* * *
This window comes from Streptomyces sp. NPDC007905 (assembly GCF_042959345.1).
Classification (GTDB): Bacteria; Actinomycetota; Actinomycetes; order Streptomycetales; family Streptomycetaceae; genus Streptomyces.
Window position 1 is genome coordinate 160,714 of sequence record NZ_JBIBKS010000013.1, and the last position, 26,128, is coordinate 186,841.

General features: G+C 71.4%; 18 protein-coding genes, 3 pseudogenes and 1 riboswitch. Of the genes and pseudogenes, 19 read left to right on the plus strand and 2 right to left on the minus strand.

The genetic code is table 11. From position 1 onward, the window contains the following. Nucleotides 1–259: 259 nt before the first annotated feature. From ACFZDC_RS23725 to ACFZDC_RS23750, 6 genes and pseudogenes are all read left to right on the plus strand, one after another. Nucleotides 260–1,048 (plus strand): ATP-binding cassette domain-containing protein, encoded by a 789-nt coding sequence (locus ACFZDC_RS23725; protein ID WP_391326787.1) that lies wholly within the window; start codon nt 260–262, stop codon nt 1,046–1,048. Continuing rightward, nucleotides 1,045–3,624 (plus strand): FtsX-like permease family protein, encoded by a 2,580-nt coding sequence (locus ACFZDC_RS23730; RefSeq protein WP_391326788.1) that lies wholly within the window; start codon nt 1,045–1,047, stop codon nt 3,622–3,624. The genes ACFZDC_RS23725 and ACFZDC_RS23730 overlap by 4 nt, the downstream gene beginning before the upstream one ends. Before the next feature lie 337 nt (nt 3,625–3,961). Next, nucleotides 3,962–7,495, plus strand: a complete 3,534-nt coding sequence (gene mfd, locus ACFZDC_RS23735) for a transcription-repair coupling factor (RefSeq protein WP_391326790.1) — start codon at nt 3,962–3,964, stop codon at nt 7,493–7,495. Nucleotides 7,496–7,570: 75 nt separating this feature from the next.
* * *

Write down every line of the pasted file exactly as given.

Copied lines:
This window comes from Streptomyces sp. NPDC007905 (assembly GCF_042959345.1).
Classification (GTDB): Bacteria; Actinomycetota; Actinomycetes; order Streptomycetales; family Streptomycetaceae; genus Streptomyces.
Window position 1 is genome coordinate 160,714 of sequence record NZ_JBIBKS010000013.1, and the last position, 26,128, is coordinate 186,841.

General features: G+C 71.4%; 18 protein-coding genes, 3 pseudogenes and 1 riboswitch. Of the genes and pseudogenes, 19 read left to right on the plus strand and 2 right to left on the minus strand.

The genetic code is table 11. From position 1 onward, the window contains the following. Nucleotides 1–259: 259 nt before the first annotated feature. From ACFZDC_RS23725 to ACFZDC_RS23750, 6 genes and pseudogenes are all read left to right on the plus strand, one after another. Nucleotides 260–1,048 (plus strand): ATP-binding cassette domain-containing protein, encoded by a 789-nt coding sequence (locus ACFZDC_RS23725; protein ID WP_391326787.1) that lies wholly within the window; start codon nt 260–262, stop codon nt 1,046–1,048. Continuing rightward, nucleotides 1,045–3,624 (plus strand): FtsX-like permease family protein, encoded by a 2,580-nt coding sequence (locus ACFZDC_RS23730; RefSeq protein WP_391326788.1) that lies wholly within the window; start codon nt 1,045–1,047, stop codon nt 3,622–3,624. The genes ACFZDC_RS23725 and ACFZDC_RS23730 overlap by 4 nt, the downstream gene beginning before the upstream one ends. Before the next feature lie 337 nt (nt 3,625–3,961). Next, nucleotides 3,962–7,495, plus strand: a complete 3,534-nt coding sequence (gene mfd, locus ACFZDC_RS23735) for a transcription-repair coupling factor (RefSeq protein WP_391326790.1) — start codon at nt 3,962–3,964, stop codon at nt 7,493–7,495. Nucleotides 7,496–7,570: 75 nt separating this feature from the next.